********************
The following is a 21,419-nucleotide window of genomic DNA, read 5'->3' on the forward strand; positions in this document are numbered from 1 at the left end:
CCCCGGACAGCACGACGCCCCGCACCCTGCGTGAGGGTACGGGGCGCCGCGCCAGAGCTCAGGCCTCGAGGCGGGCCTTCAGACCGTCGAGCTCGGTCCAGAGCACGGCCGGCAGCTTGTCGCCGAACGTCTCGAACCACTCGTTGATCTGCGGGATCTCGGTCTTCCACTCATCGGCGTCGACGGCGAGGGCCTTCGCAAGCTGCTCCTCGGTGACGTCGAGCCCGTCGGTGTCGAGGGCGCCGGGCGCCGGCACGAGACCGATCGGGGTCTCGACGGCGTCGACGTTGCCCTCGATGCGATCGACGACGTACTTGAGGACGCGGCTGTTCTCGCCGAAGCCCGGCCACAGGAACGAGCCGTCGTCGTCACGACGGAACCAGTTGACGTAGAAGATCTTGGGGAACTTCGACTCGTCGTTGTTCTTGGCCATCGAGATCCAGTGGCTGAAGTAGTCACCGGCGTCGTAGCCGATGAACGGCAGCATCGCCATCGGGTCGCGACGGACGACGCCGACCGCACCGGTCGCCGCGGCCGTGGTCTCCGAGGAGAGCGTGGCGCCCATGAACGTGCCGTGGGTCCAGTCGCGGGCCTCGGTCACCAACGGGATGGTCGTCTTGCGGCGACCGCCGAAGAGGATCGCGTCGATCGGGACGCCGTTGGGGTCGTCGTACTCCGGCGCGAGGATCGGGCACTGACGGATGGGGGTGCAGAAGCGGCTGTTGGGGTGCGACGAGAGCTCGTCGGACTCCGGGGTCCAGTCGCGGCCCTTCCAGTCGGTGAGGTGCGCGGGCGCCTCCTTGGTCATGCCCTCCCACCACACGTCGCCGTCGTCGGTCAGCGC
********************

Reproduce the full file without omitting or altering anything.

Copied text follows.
The following is a 21,419-nucleotide window of genomic DNA, read 5'->3' on the forward strand; positions in this document are numbered from 1 at the left end:
CCCCGGACAGCACGACGCCCCGCACCCTGCGTGAGGGTACGGGGCGCCGCGCCAGAGCTCAGGCCTCGAGGCGGGCCTTCAGACCGTCGAGCTCGGTCCAGAGCACGGCCGGCAGCTTGTCGCCGAACGTCTCGAACCACTCGTTGATCTGCGGGATCTCGGTCTTCCACTCATCGGCGTCGACGGCGAGGGCCTTCGCAAGCTGCTCCTCGGTGACGTCGAGCCCGTCGGTGTCGAGGGCGCCGGGCGCCGGCACGAGACCGATCGGGGTCTCGACGGCGTCGACGTTGCCCTCGATGCGATCGACGACGTACTTGAGGACGCGGCTGTTCTCGCCGAAGCCCGGCCACAGGAACGAGCCGTCGTCGTCACGACGGAACCAGTTGACGTAGAAGATCTTGGGGAACTTCGACTCGTCGTTGTTCTTGGCCATCGAGATCCAGTGGCTGAAGTAGTCACCGGCGTCGTAGCCGATGAACGGCAGCATCGCCATCGGGTCGCGACGGACGACGCCGACCGCACCGGTCGCCGCGGCCGTGGTCTCCGAGGAGAGCGTGGCGCCCATGAACGTGCCGTGGGTCCAGTCGCGGGCCTCGGTCACCAACGGGATGGTCGTCTTGCGGCGACCGCCGAAGAGGATCGCGTCGATCGGGACGCCGTTGGGGTCGTCGTACTCCGGCGCGAGGATCGGGCACTGACGGATGGGGGTGCAGAAGCGGCTGTTGGGGTGCGACGAGAGCTCGTCGGACTCCGGGGTCCAGTCGCGGCCCTTCCAGTCGGTGAGGTGCGCGGGCGCCTCCTTGGTCATGCCCTCCCACCACACGTCGCCGTCGTCGGTCAGCGC